The natural cave that bored straight through the soaring 1,000m high, 4km long limestone wall of the Berniere Ridge on Spain's Costa Blanca was only 20m long.
But a crouching, crawling passage through its narrow, bumpy length led me from the heights of the rugged, rural Spain I had come to visit to a bird's-eye view of the beaches and the glittering azure sea that draws millions of visitors every year.
Benidorm's ranks of tourist hotel towers were visible in the brilliant sunshine just a few kilometres away from my towering, rocky vantage point.
I had emerged from the "other Spain" - a spectacularly wild landscape of steep gorges, forbidding peaks and ridges, sweeping hillsides dotted with remote dwellings and hamlets, serried ranks of stone terraces of almond and cherry trees, vistas of valley lands of orange and lemon groves, and acres of grape vines.
The Ridge, patrolled from the air by wheeling choughs and a kestrel, and approached by a sometimes steep, twisting ascent from the blossom trees and grape vines, was the culmination of a week-long Vistas of Valencia guided walking trip with Headwater Holidays.
My aim was to explore the many delights of rural Spain - tantalisingly close to the beach culture of the coast that attracts visitors by the planeload - still so untouched by popular tourism that there remain areas where you can walk all day yet meet no one.
Once through the cave, I picnicked under a blue sky among the ruins of a 16th century Moorish fortress high on the ridge overlooking the coast (a reminder of Spain's sometimes turbulent past) as a herd of goats, bells clanking, foraged on the scree far above me.
As I returned to my circular walk's starting point, further inland, I walked past the yawning chasm of Echo Gorge, deep in which a herd of fighting bulls could be heard exercising.
My holiday base was the 17th century, traditionally decorated Casa Carrascal hotel tucked away along a narrow, colourful street in the tiny hilltop village of Parcent, overlooking the orange groves, almond trees and grape vines of the Jalon Valley, in the Marina Alta region of Valencia, just over an hour's drive from Alicante Airport.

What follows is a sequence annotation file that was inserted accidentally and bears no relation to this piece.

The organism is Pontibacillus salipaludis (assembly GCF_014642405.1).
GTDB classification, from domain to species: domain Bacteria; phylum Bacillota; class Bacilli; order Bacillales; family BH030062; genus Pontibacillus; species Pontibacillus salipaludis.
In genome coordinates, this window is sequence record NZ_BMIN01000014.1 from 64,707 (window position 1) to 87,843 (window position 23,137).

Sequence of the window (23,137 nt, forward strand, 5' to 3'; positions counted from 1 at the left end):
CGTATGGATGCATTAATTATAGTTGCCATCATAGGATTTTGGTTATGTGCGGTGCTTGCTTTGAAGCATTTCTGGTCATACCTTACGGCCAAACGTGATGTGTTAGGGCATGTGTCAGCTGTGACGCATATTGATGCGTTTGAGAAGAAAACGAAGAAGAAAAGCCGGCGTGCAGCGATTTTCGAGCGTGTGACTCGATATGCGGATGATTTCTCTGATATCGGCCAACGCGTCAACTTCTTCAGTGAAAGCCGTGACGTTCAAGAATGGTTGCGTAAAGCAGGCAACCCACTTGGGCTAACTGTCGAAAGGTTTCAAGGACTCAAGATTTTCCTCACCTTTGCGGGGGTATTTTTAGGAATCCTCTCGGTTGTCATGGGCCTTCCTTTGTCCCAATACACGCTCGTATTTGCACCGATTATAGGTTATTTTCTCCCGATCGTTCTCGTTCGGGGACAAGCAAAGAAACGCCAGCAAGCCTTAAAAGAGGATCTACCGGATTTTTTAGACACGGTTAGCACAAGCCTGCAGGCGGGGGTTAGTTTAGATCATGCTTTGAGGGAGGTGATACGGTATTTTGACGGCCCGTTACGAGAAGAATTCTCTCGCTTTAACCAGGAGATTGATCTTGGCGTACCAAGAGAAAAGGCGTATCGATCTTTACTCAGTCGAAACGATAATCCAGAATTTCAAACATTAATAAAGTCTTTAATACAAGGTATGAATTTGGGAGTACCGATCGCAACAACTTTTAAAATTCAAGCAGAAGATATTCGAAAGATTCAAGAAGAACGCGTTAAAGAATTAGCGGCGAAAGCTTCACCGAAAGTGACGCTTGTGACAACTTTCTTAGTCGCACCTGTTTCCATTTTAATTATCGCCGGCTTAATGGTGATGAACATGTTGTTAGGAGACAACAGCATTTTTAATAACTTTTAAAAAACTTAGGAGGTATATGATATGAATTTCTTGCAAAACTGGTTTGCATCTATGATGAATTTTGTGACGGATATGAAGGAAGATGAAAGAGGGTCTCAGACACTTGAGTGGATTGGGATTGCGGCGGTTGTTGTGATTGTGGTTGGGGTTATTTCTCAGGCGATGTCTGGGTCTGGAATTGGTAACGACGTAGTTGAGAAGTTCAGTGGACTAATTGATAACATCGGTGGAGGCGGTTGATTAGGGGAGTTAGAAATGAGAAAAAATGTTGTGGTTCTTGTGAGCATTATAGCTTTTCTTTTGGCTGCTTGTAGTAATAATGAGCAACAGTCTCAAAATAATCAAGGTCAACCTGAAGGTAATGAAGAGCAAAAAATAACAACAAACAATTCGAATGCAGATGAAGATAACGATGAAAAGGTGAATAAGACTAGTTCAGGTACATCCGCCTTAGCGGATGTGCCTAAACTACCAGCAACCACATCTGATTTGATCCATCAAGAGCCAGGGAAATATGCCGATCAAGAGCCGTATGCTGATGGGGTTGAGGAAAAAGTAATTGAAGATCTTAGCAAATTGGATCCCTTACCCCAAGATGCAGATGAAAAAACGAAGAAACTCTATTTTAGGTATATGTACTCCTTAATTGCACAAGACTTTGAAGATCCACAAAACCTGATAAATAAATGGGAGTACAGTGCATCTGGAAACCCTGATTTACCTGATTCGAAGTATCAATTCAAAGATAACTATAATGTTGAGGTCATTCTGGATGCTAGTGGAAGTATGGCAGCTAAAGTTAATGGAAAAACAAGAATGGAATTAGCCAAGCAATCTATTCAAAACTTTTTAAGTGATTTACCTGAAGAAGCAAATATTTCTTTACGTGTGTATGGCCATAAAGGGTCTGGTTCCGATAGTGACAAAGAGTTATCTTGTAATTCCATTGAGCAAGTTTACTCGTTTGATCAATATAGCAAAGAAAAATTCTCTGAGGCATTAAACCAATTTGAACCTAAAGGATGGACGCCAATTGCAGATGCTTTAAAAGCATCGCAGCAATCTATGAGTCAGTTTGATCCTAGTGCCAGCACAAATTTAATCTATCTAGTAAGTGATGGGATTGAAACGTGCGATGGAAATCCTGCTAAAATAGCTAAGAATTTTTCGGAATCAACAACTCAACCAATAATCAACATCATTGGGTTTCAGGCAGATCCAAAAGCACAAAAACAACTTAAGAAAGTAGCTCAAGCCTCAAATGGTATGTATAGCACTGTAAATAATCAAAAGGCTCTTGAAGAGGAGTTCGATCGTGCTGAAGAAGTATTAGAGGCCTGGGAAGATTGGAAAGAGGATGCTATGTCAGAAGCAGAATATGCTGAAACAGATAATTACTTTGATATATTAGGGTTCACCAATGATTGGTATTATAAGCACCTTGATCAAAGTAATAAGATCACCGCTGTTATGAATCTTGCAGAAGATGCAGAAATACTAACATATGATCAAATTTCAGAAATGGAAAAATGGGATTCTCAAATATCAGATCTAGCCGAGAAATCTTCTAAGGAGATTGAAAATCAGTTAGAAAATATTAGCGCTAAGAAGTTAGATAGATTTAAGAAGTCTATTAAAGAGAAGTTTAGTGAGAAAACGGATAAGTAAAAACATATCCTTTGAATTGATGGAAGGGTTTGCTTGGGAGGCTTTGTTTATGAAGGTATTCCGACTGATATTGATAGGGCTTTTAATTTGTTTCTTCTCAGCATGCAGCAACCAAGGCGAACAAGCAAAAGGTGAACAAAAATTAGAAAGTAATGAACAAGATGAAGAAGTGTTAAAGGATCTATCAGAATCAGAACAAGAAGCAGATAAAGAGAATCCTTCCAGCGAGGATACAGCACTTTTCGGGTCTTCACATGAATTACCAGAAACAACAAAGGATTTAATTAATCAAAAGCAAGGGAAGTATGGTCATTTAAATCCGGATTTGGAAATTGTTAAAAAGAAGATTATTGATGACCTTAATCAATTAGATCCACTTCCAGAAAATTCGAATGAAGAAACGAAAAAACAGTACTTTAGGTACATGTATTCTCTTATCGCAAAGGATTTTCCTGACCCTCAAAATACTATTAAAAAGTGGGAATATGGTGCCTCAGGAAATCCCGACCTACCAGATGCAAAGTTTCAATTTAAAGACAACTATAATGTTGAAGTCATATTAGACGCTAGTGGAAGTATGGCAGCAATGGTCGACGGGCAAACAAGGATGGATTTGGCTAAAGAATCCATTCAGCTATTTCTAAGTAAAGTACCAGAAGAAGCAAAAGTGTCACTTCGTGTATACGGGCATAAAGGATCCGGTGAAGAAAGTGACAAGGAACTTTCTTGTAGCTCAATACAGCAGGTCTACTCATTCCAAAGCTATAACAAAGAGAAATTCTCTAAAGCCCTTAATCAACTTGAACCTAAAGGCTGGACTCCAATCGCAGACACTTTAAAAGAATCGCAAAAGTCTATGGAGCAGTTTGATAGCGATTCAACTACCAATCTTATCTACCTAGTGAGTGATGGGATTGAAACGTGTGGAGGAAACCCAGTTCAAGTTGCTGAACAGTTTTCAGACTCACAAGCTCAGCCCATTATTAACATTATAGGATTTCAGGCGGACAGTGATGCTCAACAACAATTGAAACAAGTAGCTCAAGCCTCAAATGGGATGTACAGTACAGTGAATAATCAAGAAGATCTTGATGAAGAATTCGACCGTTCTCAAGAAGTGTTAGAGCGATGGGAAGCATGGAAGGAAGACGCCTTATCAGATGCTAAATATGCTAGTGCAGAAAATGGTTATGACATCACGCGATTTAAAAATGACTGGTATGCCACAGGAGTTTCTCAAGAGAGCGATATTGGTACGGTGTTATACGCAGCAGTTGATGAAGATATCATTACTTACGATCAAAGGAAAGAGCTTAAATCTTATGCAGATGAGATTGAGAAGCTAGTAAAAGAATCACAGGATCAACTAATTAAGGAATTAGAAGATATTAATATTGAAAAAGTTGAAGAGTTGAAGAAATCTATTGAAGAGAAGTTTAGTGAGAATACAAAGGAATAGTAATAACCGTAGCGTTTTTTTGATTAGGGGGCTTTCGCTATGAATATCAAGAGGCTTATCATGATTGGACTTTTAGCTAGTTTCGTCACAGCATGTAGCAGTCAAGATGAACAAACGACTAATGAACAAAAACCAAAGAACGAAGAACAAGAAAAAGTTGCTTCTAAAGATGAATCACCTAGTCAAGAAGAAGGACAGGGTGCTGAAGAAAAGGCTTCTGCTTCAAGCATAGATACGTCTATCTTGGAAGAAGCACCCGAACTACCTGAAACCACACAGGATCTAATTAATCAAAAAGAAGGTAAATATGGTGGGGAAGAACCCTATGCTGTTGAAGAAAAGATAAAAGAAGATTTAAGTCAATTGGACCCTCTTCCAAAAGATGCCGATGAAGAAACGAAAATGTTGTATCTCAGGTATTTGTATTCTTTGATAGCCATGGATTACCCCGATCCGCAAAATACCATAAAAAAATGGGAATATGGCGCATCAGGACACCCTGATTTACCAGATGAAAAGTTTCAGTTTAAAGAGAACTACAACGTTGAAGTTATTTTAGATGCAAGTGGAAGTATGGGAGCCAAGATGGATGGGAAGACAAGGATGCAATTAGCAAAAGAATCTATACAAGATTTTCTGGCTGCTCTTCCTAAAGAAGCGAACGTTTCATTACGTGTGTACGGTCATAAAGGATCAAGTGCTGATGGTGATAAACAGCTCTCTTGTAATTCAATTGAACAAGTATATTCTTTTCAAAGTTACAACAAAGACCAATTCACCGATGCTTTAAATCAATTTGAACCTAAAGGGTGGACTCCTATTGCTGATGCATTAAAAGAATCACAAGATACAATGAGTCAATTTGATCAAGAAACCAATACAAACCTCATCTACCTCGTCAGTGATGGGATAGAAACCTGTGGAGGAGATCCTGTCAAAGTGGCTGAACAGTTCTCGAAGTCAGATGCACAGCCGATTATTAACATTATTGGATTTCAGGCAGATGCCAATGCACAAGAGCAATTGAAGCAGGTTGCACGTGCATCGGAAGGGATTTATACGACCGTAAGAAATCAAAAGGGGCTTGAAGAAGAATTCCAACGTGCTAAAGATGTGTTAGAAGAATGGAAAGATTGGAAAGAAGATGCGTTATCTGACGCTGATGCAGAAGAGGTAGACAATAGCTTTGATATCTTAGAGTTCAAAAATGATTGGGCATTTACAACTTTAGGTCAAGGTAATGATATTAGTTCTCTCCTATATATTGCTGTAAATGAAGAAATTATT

Returning there from an early exploration of the maze of Parcent's steep streets and squares, I had to take cover in a doorway as a pelota ball whizzed by.
The street outside the hotel doubles as an occasional court for the traditional handball game, with street lighting guarded by wire cages, and players in long white trousers.
The Casa Carrascal has been owned and run for a number of years by David and Sue Eaton, from Oxford, who exchanged the long hours and stress of jobs in the UK to successfully fulfil their vision of a new life running walking holidays in Spain.
"It was a gamble, but we enjoy the quality of life which is quite special. We love the people, the mountains and being out and about," says David, who does all the cooking, with menus - including traditional paella and tapas - featuring local, fish, meat, vegetables and fruit.
The couple also guide the walks and are knowledgeable about the area's history, traditions and nature, pointing out bird life along the way, including eagles and other birds of prey, and some of the hundreds of varieties of flower and plants, which are popular with visiting botanists.
Tiny Parcent, population just 1,000, is ideally situated as a centre for walking holidays, with some routes starting from the village itself. Indeed anyone who thinks the planned day may be too challenging can be advised on easier strolls in the vicinity.
The village is surrounded by mountain ranges, and safety conscious David and Sue pick their circular treks from 32 routes they have researched, though there are nearly 70 more in the area.
One of my walks onto the spectacular Caballo Verde Ridge - high above the village - was the site of a battle between the Moors and the Christians in the early 17th century, and a dramatic memorial cross now sits high above on the skyline. …